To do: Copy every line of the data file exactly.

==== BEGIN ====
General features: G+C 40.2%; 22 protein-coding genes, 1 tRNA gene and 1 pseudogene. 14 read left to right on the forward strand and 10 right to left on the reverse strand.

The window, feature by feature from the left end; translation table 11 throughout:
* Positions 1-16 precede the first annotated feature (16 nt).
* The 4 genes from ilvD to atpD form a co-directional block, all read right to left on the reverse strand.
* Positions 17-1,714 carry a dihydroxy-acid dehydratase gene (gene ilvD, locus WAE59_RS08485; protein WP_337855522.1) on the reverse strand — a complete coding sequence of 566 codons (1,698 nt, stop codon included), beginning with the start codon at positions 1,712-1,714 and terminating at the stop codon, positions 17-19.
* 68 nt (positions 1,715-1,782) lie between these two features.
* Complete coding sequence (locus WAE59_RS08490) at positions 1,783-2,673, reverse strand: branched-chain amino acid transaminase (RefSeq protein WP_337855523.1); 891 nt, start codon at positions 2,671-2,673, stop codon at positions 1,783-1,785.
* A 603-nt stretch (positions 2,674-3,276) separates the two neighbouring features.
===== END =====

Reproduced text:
General features: G+C 40.2%; 22 protein-coding genes, 1 tRNA gene and 1 pseudogene. 14 read left to right on the forward strand and 10 right to left on the reverse strand.

The window, feature by feature from the left end; translation table 11 throughout:
* Positions 1-16 precede the first annotated feature (16 nt).
* The 4 genes from ilvD to atpD form a co-directional block, all read right to left on the reverse strand.
* Positions 17-1,714 carry a dihydroxy-acid dehydratase gene (gene ilvD, locus WAE59_RS08485; protein WP_337855522.1) on the reverse strand — a complete coding sequence of 566 codons (1,698 nt, stop codon included), beginning with the start codon at positions 1,712-1,714 and terminating at the stop codon, positions 17-19.
* 68 nt (positions 1,715-1,782) lie between these two features.
* Complete coding sequence (locus WAE59_RS08490) at positions 1,783-2,673, reverse strand: branched-chain amino acid transaminase (RefSeq protein WP_337855523.1); 891 nt, start codon at positions 2,671-2,673, stop codon at positions 1,783-1,785.
* A 603-nt stretch (positions 2,674-3,276) separates the two neighbouring features.